Preheat the oven to 350 degrees. Line an 8×8 inch square baking pan with aluminum foil (with a few inches of overhang on all sides) and spray the foil lightly with cooking spray.
In a medium bowl, whisk together the flour, salt, baking soda, cinnamon and oats and set aside. In the bowl of a standing mixer fitted with the paddle attachment, beat the butter on medium speed until creamy. Add the sugars and beat until smooth and lightened in color. Scrape the bottom and sides of the bowl, and beat in the egg and vanilla until well-blended. On low speed, blend in the dry ingredients. On the lowest speed or by hand, stir in the apple chunks and white chocolate chips.
Spread the batter into the prepared pan and bake just until a toothpick comes out clean, about 35-38 minutes. Do not overbake. Let the bars cool in the pan on a wire rack for about 10 minutes, then use the foil “handles” to remove the slab from the pan. Let cool completely on the rack in the foil sleeve, at least 1 hour.
Meanwhile, make the icing. In the microwave, melt 2 ounces of white chocolate chips in a small microwave-safe bowl in 30 second bursts at 50% power, stirring after each interval until smooth. In a small bowl, beat together the cream cheese, butter and vanilla until smooth. Add the melted white chocolate and beat until smooth. Beat in the confectioners’ sugar until the icing is slightly thickened and sweetened to your liking.
When the bars are completely cool, spread the icing in an even layer over the bars, using the foil to create a dam of sorts that will keep the icing from dripping down the edges of the bars. Refrigerate the bars with the foil sleeve until the icing is firm, at least 1 hour.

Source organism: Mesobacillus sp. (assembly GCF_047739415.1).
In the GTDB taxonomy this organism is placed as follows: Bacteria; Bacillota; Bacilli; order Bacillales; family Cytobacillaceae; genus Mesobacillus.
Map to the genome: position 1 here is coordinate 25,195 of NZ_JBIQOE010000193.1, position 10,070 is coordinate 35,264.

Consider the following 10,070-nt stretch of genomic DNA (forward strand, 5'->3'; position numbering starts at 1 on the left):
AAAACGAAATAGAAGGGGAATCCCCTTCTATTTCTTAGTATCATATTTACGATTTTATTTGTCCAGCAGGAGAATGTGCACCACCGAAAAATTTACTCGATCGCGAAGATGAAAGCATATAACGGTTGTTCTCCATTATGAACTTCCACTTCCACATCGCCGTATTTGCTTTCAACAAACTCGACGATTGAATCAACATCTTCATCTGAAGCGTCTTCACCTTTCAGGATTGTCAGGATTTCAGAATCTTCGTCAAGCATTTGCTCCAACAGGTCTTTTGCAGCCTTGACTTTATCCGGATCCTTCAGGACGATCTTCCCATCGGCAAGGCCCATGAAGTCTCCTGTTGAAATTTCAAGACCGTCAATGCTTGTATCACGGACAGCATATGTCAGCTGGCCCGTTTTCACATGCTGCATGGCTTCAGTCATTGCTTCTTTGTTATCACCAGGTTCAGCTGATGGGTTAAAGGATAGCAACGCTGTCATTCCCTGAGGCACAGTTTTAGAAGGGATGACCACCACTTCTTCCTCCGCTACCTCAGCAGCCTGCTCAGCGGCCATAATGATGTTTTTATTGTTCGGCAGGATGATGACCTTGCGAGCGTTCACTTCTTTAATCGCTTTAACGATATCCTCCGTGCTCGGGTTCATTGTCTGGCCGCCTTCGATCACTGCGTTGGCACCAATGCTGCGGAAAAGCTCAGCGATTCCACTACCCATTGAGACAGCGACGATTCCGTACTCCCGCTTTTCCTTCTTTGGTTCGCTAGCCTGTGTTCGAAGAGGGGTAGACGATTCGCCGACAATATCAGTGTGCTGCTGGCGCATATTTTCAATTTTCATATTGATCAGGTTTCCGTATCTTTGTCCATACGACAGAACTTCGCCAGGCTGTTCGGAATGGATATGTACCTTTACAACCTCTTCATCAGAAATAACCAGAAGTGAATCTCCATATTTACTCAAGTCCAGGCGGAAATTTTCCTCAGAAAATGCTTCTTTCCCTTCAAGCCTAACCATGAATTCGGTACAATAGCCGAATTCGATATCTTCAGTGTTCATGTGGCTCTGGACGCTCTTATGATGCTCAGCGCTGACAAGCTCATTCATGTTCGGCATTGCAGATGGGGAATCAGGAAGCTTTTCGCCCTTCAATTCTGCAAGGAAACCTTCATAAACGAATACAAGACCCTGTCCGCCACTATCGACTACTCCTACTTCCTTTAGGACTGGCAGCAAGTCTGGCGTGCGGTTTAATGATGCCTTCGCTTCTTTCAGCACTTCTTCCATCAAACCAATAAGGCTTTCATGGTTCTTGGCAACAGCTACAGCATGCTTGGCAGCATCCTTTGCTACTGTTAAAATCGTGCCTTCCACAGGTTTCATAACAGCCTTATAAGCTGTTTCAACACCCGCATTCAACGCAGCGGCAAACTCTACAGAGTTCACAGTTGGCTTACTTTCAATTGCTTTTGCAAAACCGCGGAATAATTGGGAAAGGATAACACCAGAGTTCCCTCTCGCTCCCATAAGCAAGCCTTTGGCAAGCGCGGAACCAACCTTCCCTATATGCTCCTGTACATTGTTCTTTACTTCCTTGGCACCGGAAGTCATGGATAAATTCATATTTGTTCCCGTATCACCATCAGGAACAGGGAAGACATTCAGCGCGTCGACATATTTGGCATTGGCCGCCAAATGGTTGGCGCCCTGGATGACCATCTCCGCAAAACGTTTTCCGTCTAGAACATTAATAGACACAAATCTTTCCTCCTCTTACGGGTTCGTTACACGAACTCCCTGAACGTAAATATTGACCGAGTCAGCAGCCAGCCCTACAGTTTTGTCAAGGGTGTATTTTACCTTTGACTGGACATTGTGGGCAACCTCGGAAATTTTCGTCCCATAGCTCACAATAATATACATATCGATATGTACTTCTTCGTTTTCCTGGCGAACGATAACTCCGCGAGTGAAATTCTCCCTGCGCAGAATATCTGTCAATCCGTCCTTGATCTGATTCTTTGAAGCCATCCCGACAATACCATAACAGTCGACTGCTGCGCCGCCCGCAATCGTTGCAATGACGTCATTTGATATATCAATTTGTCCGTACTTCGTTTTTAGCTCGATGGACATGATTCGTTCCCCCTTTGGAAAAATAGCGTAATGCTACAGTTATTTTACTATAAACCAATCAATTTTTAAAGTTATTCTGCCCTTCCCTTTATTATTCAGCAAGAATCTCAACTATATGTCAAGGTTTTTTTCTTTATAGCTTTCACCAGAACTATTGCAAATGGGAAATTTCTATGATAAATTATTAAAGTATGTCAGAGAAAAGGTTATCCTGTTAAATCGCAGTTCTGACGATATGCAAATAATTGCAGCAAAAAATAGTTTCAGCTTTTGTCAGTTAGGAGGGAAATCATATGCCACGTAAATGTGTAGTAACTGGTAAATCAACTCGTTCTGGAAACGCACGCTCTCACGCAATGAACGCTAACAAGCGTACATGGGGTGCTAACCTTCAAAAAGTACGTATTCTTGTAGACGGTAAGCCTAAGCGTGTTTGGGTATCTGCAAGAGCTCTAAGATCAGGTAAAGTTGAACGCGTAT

Remove the slab from the foil to a cutting board and dust with cinnamon. With a large, sharp knife, cut into about 20 bars. Store in an airtight container in the refrigerator for up to 3 days.
Anyone remember Chad Allen? He was one of those late 80’s TV teen heartthrobs on the relatively short-lived Our House. Ring a bell? Well, not that many people remember it. But I do because I was sure that I would marry Chad Allen one day. Back in, oh, say, fourth or fifth grade, I remember writing a letter to him. I’m not sure exactly what I wrote, but I know it was on my best Hello Kitty notebook paper and that right there says a lot about how important this correspondence was to me. I put that letter in my Esprit bag the night before school and stuck it in the mailbox on my way to the bus the next day.